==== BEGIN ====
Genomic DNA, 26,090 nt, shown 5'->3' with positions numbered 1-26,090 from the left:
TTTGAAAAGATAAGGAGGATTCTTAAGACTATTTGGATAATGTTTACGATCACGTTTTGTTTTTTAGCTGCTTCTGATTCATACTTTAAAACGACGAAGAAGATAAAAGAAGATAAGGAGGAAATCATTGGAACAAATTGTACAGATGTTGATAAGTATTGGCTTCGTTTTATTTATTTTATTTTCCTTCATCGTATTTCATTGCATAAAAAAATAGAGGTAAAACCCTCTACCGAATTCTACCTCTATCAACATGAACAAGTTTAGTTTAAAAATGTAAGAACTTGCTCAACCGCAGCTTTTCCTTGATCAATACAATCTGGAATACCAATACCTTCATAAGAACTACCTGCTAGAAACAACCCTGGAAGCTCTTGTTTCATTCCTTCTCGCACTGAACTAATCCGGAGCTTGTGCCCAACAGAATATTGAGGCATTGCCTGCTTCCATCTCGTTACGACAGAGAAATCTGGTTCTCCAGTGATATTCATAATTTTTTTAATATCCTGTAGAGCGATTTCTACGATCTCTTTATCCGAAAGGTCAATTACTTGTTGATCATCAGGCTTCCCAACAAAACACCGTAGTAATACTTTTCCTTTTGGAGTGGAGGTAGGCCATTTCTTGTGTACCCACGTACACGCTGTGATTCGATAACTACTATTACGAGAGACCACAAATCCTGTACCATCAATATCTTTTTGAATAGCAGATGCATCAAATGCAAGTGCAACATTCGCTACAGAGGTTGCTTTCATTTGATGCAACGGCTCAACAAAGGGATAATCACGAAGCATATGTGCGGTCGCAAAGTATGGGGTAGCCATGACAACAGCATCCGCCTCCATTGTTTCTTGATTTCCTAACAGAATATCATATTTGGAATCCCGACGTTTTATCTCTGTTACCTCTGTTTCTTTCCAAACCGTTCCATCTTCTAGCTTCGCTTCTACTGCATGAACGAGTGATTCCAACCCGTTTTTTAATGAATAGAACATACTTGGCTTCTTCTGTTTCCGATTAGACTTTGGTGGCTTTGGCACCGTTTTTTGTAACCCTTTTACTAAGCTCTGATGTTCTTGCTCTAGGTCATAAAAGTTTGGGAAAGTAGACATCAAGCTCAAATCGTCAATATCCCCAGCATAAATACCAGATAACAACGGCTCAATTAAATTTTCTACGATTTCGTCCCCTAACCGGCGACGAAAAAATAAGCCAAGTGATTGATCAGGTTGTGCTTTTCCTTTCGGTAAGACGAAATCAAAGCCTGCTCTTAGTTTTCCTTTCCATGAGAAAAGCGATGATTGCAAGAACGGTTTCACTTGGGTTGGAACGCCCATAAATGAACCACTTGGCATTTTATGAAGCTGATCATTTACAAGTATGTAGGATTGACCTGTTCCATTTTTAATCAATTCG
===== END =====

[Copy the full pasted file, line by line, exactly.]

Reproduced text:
Genomic DNA, 26,090 nt, shown 5'->3' with positions numbered 1-26,090 from the left:
TTTGAAAAGATAAGGAGGATTCTTAAGACTATTTGGATAATGTTTACGATCACGTTTTGTTTTTTAGCTGCTTCTGATTCATACTTTAAAACGACGAAGAAGATAAAAGAAGATAAGGAGGAAATCATTGGAACAAATTGTACAGATGTTGATAAGTATTGGCTTCGTTTTATTTATTTTATTTTCCTTCATCGTATTTCATTGCATAAAAAAATAGAGGTAAAACCCTCTACCGAATTCTACCTCTATCAACATGAACAAGTTTAGTTTAAAAATGTAAGAACTTGCTCAACCGCAGCTTTTCCTTGATCAATACAATCTGGAATACCAATACCTTCATAAGAACTACCTGCTAGAAACAACCCTGGAAGCTCTTGTTTCATTCCTTCTCGCACTGAACTAATCCGGAGCTTGTGCCCAACAGAATATTGAGGCATTGCCTGCTTCCATCTCGTTACGACAGAGAAATCTGGTTCTCCAGTGATATTCATAATTTTTTTAATATCCTGTAGAGCGATTTCTACGATCTCTTTATCCGAAAGGTCAATTACTTGTTGATCATCAGGCTTCCCAACAAAACACCGTAGTAATACTTTTCCTTTTGGAGTGGAGGTAGGCCATTTCTTGTGTACCCACGTACACGCTGTGATTCGATAACTACTATTACGAGAGACCACAAATCCTGTACCATCAATATCTTTTTGAATAGCAGATGCATCAAATGCAAGTGCAACATTCGCTACAGAGGTTGCTTTCATTTGATGCAACGGCTCAACAAAGGGATAATCACGAAGCATATGTGCGGTCGCAAAGTATGGGGTAGCCATGACAACAGCATCCGCCTCCATTGTTTCTTGATTTCCTAACAGAATATCATATTTGGAATCCCGACGTTTTATCTCTGTTACCTCTGTTTCTTTCCAAACCGTTCCATCTTCTAGCTTCGCTTCTACTGCATGAACGAGTGATTCCAACCCGTTTTTTAATGAATAGAACATACTTGGCTTCTTCTGTTTCCGATTAGACTTTGGTGGCTTTGGCACCGTTTTTTGTAACCCTTTTACTAAGCTCTGATGTTCTTGCTCTAGGTCATAAAAGTTTGGGAAAGTAGACATCAAGCTCAAATCGTCAATATCCCCAGCATAAATACCAGATAACAACGGCTCAATTAAATTTTCTACGATTTCGTCCCCTAACCGGCGACGAAAAAATAAGCCAAGTGATTGATCAGGTTGTGCTTTTCCTTTCGGTAAGACGAAATCAAAGCCTGCTCTTAGTTTTCCTTTCCATGAGAAAAGCGATGATTGCAAGAACGGTTTCACTTGGGTTGGAACGCCCATAAATGAACCACTTGGCATTTTATGAAGCTGATCATTTACAAGTATGTAGGATTGACCTGTTCCATTTTTAATCAATTCG